6. Close the channel and the connection.

Python publisher with pika

Install pika client

pip install pika

Sample code:

def rabbit_publish():
print("rabbit publish")

params = pika.URLParameters('amqp://guest:guest@localhost:5672')
params.socket_timeout = 5
connection = pika.BlockingConnection(params)

channel = # start a channel

data = {
"id": int( % 100,

# send a message
channel.basic_publish(exchange='', routing_key='queue1', body=json.dumps(data))
print("[x] Message sent")

Python subscriber with pika

def rabbit_subscribe():
def process(msg):
data = json.loads(msg)
print(" [x] Received:", data["id"])

print(f"Processing finished: #{data['id']}");
return True

callback(ch: BlockingChannel,
method: pika.spec.Basic.Deliver,
properties: pika.spec.BasicProperties,
body: bytes):
if process(body):
ch.basic_ack(method.delivery_tag, multiple=False)

print("rabbit subscribe")
params = pika.URLParameters('amqp://guest:guest@localhost:5672')
params.socket_timeout = 5
connection = pika.BlockingConnection(params)
channel =
channel.basic_consume('queue1', callback, auto_ack=False)

# start consuming (blocks)
  • auto_ack=False: need to manually acknowledge the message, using channel.basic_ack for example.
  • multiple=False: When the multiple field is set to true, RabbitMQ will acknowledge all outstanding delivery tags up to and including the tag specified in the acknowledgement. Like everything else related to acknowledgements, this is scoped per channel. For example, given that there are delivery tags 5, 6, 7, and 8 unacknowledged on channel Ch, when an acknowledgement frame arrives on that channel with delivery_tag set to 8 and multiple set to true, all tags from 5 to 8 will be acknowledged. If multiple was set to false, deliveries 5, 6, and 7 would still be unacknowledged.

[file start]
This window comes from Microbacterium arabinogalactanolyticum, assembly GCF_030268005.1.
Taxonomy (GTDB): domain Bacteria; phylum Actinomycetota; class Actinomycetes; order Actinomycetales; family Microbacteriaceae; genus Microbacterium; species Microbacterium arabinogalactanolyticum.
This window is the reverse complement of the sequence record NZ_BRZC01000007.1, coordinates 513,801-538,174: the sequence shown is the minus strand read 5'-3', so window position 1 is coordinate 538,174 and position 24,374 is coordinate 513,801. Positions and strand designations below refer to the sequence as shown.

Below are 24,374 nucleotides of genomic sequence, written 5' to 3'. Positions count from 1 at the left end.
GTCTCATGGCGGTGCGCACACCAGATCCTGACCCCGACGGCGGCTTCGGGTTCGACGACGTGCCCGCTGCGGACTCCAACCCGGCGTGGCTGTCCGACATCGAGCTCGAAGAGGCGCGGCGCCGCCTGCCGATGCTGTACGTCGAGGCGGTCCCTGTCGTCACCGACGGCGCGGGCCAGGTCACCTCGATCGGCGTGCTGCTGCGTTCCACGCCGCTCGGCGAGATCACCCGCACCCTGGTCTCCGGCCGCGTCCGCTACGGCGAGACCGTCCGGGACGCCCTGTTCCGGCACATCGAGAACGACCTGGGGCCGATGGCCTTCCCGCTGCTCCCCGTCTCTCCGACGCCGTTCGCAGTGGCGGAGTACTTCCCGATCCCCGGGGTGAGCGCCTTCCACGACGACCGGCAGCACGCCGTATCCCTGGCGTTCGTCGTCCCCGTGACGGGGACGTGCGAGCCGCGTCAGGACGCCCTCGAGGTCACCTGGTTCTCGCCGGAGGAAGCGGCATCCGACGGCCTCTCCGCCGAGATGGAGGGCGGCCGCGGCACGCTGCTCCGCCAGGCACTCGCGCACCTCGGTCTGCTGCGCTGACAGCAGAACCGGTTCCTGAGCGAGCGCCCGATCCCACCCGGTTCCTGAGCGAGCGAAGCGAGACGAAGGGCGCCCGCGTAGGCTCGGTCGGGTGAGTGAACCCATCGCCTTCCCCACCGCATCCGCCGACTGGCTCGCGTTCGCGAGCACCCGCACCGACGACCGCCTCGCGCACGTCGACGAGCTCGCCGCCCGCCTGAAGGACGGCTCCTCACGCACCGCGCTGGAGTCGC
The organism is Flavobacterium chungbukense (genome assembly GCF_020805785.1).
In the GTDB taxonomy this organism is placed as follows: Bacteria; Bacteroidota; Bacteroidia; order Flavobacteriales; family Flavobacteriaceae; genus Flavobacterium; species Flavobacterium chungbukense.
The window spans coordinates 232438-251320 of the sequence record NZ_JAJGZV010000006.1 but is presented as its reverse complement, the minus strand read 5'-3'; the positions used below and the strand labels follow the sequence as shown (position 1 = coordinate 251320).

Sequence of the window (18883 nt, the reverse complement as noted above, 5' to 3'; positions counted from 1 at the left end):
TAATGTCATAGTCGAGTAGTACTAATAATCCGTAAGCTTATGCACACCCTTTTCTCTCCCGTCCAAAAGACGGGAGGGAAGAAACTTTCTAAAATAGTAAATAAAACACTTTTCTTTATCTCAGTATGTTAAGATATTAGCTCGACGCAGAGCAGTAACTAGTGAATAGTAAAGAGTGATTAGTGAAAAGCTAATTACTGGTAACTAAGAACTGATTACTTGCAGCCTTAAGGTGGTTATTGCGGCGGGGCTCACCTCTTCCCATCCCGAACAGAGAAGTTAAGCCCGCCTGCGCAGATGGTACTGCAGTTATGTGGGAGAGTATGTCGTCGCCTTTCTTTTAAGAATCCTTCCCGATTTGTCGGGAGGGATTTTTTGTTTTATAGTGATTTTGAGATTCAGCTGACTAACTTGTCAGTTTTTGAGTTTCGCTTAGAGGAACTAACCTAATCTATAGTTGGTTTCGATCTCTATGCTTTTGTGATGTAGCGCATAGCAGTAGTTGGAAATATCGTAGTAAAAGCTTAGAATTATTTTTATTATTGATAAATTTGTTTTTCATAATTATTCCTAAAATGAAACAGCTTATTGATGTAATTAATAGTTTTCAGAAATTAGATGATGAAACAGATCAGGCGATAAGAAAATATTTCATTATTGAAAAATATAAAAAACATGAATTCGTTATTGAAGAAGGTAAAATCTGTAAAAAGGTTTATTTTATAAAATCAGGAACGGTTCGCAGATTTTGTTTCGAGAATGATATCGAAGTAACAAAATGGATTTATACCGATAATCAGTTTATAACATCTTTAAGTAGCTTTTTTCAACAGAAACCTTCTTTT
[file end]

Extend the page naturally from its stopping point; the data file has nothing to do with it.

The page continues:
Types of Exchanges

Direct Exchange

A message goes to the queue(s) with the binding key that exactly matches the routing key of the message.

If the message routing key does not match any binding key, the message is discarded.

The default exchange AMQP brokers must provide for the direct exchange is

Default exchange

The default exchange is a pre-declared direct exchange with no name, usually referred by an empty string. When you use default exchange, your message is delivered to the queue with a name equal to the routing key of the message. Every queue is automatically bound to the default exchange with a routing key which is the same as the queue name.

Fanout Exchange

A fanout exchange copies and routes a received message to all queues that are bound to it regardless of routing keys or pattern matching as with direct and topic exchanges. The keys provided will simply be ignored.

Fanout exchanges can be useful when the same message needs to be sent to one or more queues with consumers who may process the same message in different ways.

The default exchange AMQP brokers must provide for the topic exchange is amq.fanout.